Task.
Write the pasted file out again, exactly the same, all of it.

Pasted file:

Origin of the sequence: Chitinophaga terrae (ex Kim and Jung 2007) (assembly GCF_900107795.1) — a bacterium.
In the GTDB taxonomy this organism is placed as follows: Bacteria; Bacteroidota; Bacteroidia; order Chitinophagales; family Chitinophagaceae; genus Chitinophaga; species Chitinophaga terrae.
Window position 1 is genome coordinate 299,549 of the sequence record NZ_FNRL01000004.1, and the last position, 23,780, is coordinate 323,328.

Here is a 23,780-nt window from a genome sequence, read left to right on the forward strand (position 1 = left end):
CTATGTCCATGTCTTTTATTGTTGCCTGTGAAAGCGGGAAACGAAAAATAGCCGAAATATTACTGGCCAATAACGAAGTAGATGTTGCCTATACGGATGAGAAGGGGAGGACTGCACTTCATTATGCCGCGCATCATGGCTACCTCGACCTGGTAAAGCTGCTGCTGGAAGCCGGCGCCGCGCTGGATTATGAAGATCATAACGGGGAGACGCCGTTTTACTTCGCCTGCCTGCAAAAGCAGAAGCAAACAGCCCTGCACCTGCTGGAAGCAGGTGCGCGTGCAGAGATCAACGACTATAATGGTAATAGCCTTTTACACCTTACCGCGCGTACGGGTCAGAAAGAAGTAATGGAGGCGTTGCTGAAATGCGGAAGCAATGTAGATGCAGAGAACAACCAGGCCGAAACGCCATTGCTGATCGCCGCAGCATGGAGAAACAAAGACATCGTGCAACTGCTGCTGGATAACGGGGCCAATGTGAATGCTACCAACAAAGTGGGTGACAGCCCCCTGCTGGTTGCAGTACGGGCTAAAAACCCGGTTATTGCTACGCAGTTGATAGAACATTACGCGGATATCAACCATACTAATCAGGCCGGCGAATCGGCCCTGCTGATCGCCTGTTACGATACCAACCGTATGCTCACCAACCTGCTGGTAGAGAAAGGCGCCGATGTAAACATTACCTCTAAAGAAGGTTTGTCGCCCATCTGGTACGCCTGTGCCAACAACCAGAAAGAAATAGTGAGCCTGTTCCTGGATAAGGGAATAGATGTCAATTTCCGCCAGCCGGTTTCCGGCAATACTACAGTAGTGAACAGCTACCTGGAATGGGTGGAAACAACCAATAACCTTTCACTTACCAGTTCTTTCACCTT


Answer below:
Origin of the sequence: Chitinophaga terrae (ex Kim and Jung 2007) (assembly GCF_900107795.1) — a bacterium.
In the GTDB taxonomy this organism is placed as follows: Bacteria; Bacteroidota; Bacteroidia; order Chitinophagales; family Chitinophagaceae; genus Chitinophaga; species Chitinophaga terrae.
Window position 1 is genome coordinate 299,549 of the sequence record NZ_FNRL01000004.1, and the last position, 23,780, is coordinate 323,328.

Here is a 23,780-nt window from a genome sequence, read left to right on the forward strand (position 1 = left end):
CTATGTCCATGTCTTTTATTGTTGCCTGTGAAAGCGGGAAACGAAAAATAGCCGAAATATTACTGGCCAATAACGAAGTAGATGTTGCCTATACGGATGAGAAGGGGAGGACTGCACTTCATTATGCCGCGCATCATGGCTACCTCGACCTGGTAAAGCTGCTGCTGGAAGCCGGCGCCGCGCTGGATTATGAAGATCATAACGGGGAGACGCCGTTTTACTTCGCCTGCCTGCAAAAGCAGAAGCAAACAGCCCTGCACCTGCTGGAAGCAGGTGCGCGTGCAGAGATCAACGACTATAATGGTAATAGCCTTTTACACCTTACCGCGCGTACGGGTCAGAAAGAAGTAATGGAGGCGTTGCTGAAATGCGGAAGCAATGTAGATGCAGAGAACAACCAGGCCGAAACGCCATTGCTGATCGCCGCAGCATGGAGAAACAAAGACATCGTGCAACTGCTGCTGGATAACGGGGCCAATGTGAATGCTACCAACAAAGTGGGTGACAGCCCCCTGCTGGTTGCAGTACGGGCTAAAAACCCGGTTATTGCTACGCAGTTGATAGAACATTACGCGGATATCAACCATACTAATCAGGCCGGCGAATCGGCCCTGCTGATCGCCTGTTACGATACCAACCGTATGCTCACCAACCTGCTGGTAGAGAAAGGCGCCGATGTAAACATTACCTCTAAAGAAGGTTTGTCGCCCATCTGGTACGCCTGTGCCAACAACCAGAAAGAAATAGTGAGCCTGTTCCTGGATAAGGGAATAGATGTCAATTTCCGCCAGCCGGTTTCCGGCAATACTACAGTAGTGAACAGCTACCTGGAATGGGTGGAAACAACCAATAACCTTTCACTTACCAGTTCTTTCACCTT